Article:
-[Curtis Smith] Pecos Valley Iris gardener, Sue Chambers is an expert on growing Irises
and a lot of other things. And today, Sue is going to show us how to prepare the soil so
these things will grow well. Now, on our xeriscapes, we’ve got some plants
that don’t need this, but a lot of our gardens, our vegetable gardens and such
will need this kind of work. And Sue, how do you know that this soil needs to be worked on? – [Sue Chambers] Well, this particular
bed that I have emptied it looked more or less like this one, and you can see the difference
in the way this bed looks, which is about a year and a half old, and this one’s about five years old. – Time is part of it. – Yes, so they need nutrients. – And we’ve gotta remember
that Iris is a perennial, so it occupies the same piece
of ground for many years, depleting the minerals there, and our soils tend to bind up
some of our micronutrients, we’ve gotta work to replace it, and we can see that
some of these also show some Chlorosis, or
yellowing between the veins, and that’s probably a
nutrient deficiency as well. – That’s true, it is. When you wait five years to
add some nutrients to the soil, they just don’t have
anything to help them along, so therefore, I think
that it’s good to go ahead and do them about every three years. – [Curtis Smith] Often, the
first step in amending soil is getting the soil tested, but Sue already knows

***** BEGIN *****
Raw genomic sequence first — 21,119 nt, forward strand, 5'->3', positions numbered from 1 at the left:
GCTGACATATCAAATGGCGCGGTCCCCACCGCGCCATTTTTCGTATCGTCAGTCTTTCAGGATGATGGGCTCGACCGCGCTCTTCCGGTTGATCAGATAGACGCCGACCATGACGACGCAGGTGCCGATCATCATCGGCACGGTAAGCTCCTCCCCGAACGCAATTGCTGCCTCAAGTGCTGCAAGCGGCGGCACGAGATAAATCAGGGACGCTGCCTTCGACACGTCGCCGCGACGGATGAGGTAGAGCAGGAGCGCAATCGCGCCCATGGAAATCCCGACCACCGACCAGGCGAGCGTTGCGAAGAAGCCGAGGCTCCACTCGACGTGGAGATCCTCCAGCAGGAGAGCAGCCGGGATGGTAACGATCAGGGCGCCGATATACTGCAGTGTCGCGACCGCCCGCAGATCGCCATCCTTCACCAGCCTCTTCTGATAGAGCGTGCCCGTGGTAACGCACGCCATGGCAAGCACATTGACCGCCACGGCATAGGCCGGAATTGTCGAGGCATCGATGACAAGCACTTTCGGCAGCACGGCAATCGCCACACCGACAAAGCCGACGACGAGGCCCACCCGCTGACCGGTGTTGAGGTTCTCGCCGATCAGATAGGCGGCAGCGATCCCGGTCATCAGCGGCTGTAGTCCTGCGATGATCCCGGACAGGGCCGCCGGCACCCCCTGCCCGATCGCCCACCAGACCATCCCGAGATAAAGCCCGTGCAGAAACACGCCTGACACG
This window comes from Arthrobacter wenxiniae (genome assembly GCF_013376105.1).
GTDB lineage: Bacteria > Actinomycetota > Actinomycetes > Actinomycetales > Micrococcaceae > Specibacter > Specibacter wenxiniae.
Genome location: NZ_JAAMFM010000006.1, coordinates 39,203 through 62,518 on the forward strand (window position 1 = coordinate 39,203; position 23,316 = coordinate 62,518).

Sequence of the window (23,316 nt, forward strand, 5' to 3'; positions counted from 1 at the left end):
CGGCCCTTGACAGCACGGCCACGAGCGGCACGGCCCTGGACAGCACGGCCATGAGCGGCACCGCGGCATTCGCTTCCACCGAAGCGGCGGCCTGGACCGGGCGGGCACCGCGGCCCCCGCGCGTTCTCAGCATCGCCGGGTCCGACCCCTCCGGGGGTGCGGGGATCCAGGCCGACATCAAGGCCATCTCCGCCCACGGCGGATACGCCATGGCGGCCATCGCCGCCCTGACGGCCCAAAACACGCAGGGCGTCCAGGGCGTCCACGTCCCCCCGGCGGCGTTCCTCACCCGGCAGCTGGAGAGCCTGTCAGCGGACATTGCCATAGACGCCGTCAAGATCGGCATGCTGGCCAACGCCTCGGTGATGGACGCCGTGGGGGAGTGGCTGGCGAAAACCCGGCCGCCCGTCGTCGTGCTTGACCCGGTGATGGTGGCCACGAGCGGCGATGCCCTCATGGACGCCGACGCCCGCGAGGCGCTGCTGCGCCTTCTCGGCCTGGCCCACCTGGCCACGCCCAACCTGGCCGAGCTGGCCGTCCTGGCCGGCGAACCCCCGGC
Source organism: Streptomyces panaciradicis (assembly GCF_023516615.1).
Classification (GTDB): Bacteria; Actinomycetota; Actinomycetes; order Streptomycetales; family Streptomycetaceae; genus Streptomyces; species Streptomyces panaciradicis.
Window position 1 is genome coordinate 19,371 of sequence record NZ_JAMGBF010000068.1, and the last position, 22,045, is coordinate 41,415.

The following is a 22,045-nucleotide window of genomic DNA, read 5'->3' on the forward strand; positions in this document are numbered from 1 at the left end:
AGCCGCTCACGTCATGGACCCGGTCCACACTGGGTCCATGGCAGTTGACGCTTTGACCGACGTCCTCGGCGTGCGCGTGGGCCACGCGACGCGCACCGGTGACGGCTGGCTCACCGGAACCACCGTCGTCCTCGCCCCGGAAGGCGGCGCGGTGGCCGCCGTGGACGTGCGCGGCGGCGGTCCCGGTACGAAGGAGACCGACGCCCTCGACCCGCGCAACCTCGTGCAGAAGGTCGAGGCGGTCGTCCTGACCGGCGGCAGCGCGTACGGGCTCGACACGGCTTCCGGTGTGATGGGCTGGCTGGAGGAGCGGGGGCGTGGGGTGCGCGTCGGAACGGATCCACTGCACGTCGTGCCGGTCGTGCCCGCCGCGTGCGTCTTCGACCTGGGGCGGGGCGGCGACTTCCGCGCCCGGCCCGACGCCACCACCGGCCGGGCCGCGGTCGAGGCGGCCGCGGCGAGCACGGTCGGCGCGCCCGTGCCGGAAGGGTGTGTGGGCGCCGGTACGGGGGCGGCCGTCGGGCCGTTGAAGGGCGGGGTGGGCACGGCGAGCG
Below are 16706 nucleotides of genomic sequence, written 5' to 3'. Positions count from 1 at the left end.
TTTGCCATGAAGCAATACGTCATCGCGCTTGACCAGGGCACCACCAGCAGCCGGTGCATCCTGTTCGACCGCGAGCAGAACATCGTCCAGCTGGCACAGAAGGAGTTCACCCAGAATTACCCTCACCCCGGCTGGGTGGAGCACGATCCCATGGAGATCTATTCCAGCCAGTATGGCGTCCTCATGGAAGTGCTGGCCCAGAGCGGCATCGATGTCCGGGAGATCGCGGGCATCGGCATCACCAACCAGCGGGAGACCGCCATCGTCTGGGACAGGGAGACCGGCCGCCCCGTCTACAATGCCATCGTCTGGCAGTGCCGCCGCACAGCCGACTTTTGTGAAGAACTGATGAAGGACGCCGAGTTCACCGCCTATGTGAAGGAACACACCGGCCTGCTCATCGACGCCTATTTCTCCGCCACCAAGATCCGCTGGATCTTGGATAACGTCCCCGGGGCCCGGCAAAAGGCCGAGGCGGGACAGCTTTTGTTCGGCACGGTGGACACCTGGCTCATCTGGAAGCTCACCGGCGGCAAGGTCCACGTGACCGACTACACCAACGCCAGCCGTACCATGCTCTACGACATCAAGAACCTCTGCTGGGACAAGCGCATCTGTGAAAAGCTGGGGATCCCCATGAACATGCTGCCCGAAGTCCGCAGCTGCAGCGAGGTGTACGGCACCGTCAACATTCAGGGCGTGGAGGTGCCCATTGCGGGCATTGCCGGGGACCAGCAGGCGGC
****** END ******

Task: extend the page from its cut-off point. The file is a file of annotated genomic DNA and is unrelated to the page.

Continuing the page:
from years of experience, which nutrients need
to be added to her soil to grow prize Irises. So today, our first step
is loosening the soil. Because this is a small bed,
hand tools work just fine. Now we’re ready for step two, adding the amendments; we’ll start with Alfalfa pellets. These will decompose and
add nitrogen to the soil. Next, we’ll add just a little bit of sand, which helps loosen the soil,
so the roots can grow deeper. But watch out, too much sand added to clay can make adobe, good for bricks, but not for gardens. Now we’ll add humus, and
manure to add nitrogen, and improve soil structure. Sue likes to add cotton-bur compost, that also adds nitrogen and
helps the soil hold water, and we’ll add gypsum,
which conditions the soil and helps plants use the
nutrients that we’ve added. The third and final step
is to mix these additives into the soil and rake it smooth; you can plant now, or wait a few months while these amendments improve the soil. Some perennial beds
have a variety of plants with different requirements for care; you can dig some up to work the area, with other plants you can’t dig up, use the spading fork to
help get the amendments down into the soil without
damaging plant roots. – And we did all this by hand,
– Yeah. – If they wanted to do something
as large as this whole bed, they might want to use a rototiller. – That’s true. – Of course, the exercise is good. – They would, because look,
it goes so much faster with a rototiller, especially
if your soil is hard. – Yes. – You know, but this was soft today, so this wasn’t bad to do by hand. – I know, you had it moistened first, too, and that makes a lot of
difference in New Mexico, if soil is dry, it’s hard. Thank you, Sue.